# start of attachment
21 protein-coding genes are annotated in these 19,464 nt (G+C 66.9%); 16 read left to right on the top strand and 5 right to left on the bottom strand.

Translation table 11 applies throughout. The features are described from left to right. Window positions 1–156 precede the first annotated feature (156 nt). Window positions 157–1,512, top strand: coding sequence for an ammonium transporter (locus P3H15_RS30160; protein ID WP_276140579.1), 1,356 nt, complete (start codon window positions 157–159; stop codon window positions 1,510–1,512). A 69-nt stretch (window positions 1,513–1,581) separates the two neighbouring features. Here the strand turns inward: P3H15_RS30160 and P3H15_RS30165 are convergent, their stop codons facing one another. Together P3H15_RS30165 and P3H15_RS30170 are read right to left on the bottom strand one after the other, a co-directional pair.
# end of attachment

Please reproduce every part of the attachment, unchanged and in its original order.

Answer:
21 protein-coding genes are annotated in these 19,464 nt (G+C 66.9%); 16 read left to right on the top strand and 5 right to left on the bottom strand.

Translation table 11 applies throughout. The features are described from left to right. Window positions 1–156 precede the first annotated feature (156 nt). Window positions 157–1,512, top strand: coding sequence for an ammonium transporter (locus P3H15_RS30160; protein ID WP_276140579.1), 1,356 nt, complete (start codon window positions 157–159; stop codon window positions 1,510–1,512). A 69-nt stretch (window positions 1,513–1,581) separates the two neighbouring features. Here the strand turns inward: P3H15_RS30160 and P3H15_RS30165 are convergent, their stop codons facing one another. Together P3H15_RS30165 and P3H15_RS30170 are read right to left on the bottom strand one after the other, a co-directional pair.